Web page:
Stress and Poverty Alters Brain Function

Stress and Poverty Alters Brain FunctionDo you know someone who grew up in a broken household or in poor conditions? If you’ve been on their backs lately, maybe it’s time to give them a break. Recent research states that they might be dealing with emotional problems like how well they regulate their emotions, and also elaborates on why.

In a surprising study from researchers of the University of Illinois, it was proven that stress and poverty experienced in childhood could negatively impact emotion regulation in adulthood.

Our research findings propose the idea that the stress from growing up poor may have a direct link towards your brain functionality as an adult.

The experiment conducted consisted of 49 people, with around half coming from families with low-income. The participants to the study were involved and noted since they were 9 years old, and checked with again when they were 24. The researchers also took note of the relationships in families, how stress was handled in the family, and exposure to stress.

When they had the 24-year-olds come in, they were shown a series of negatively-stimulating pictures, while brain imaging allowed the researchers to peak into how the different parts of their brains responded.

It was found that those who came from low-income families had higher activity in the part of their brain that was associated with fear and negative emotions, the higher amygdala. On the other hand, those who came from well-off families had higher activity in parts associated with negative emotion regulation, the lower prefrontal cortex.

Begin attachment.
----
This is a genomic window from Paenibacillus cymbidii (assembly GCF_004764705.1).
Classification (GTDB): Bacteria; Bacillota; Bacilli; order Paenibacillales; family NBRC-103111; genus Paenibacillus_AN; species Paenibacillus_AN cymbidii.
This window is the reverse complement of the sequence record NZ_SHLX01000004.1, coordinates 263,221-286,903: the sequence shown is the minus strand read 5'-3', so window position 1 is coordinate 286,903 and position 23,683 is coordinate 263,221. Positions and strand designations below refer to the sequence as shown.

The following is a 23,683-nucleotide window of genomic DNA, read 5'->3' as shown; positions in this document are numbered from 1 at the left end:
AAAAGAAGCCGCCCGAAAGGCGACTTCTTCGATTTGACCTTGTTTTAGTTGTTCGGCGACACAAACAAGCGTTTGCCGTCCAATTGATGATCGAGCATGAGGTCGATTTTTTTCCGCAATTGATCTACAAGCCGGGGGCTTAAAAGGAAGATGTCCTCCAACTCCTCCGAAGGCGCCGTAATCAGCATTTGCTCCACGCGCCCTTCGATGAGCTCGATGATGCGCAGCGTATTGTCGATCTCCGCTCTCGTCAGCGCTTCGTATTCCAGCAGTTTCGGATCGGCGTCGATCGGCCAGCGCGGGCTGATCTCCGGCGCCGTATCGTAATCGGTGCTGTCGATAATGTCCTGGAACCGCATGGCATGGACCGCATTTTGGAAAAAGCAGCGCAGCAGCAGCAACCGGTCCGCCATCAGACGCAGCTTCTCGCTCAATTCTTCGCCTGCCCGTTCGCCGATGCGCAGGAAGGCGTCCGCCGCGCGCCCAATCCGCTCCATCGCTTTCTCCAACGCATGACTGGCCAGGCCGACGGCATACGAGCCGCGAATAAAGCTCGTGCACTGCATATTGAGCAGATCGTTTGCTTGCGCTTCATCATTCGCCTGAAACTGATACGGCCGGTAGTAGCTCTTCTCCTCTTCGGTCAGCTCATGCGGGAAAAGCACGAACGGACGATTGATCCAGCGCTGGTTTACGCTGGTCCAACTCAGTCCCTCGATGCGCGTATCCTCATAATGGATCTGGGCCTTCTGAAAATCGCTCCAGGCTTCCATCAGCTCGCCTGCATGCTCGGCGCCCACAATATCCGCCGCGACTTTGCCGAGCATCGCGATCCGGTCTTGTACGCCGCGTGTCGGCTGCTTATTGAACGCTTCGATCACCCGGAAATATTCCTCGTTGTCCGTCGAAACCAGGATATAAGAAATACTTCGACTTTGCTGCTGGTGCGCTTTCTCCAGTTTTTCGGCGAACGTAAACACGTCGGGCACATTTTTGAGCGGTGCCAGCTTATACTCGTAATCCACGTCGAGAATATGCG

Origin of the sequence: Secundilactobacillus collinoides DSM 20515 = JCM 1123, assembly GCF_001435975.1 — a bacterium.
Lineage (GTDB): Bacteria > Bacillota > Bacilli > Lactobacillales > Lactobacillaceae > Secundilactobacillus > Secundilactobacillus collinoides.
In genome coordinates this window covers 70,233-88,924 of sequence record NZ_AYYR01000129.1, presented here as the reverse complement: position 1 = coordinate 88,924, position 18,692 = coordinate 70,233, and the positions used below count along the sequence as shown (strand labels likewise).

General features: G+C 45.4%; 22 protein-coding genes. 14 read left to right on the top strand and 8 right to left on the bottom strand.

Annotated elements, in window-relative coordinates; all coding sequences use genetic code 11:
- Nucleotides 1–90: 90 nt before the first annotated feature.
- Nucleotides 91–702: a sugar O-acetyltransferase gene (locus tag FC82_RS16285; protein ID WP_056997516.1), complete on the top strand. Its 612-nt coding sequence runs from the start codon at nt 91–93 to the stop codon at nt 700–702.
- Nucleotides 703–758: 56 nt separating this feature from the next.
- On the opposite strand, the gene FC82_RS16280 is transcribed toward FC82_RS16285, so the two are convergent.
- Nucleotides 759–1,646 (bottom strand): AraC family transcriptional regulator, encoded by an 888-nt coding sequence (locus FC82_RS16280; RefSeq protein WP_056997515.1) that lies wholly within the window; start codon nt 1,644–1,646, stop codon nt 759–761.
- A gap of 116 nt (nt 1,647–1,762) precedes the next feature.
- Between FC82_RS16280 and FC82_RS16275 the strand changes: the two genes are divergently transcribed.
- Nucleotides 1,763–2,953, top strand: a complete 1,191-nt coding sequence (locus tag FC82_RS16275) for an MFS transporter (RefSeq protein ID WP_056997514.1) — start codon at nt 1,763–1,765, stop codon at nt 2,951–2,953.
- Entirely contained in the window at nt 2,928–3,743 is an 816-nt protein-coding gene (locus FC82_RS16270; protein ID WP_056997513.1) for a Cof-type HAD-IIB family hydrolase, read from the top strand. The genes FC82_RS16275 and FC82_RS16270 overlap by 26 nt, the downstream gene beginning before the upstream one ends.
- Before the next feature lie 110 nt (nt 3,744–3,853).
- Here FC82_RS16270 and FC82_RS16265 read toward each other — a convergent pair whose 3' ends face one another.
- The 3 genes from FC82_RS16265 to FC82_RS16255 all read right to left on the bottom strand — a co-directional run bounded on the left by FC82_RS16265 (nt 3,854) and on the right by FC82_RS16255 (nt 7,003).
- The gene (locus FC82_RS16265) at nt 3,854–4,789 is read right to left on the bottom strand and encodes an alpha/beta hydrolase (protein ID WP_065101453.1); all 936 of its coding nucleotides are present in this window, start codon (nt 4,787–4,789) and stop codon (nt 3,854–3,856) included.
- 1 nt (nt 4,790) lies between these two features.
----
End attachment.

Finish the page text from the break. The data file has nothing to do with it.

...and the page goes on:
Furthermore, the more stress participants showed when growing up, the more applicable, and the greater the effect of the relationship between brain activity and childhood poverty. If the previous sentence didn’t make sense, it means that if you were under stress as a kid, and were in a low-income family, you would have harder time regulating emotions. However, if you didn’t have much stress growing up, a low-income family would affect emotion regulation on a lesser scale.

You might ask what is the purpose of this confusing article, and how does it relate to you? Well, this research is especially important, since a survey from Reuters in 2012 stated that one in five children in the world live in poverty. In addition, another 2008 study showed that wealthier kids were generally better at handling their emotions. It’s a sad, but apparently true, that even the financially worse-off may have greater emotional problems.

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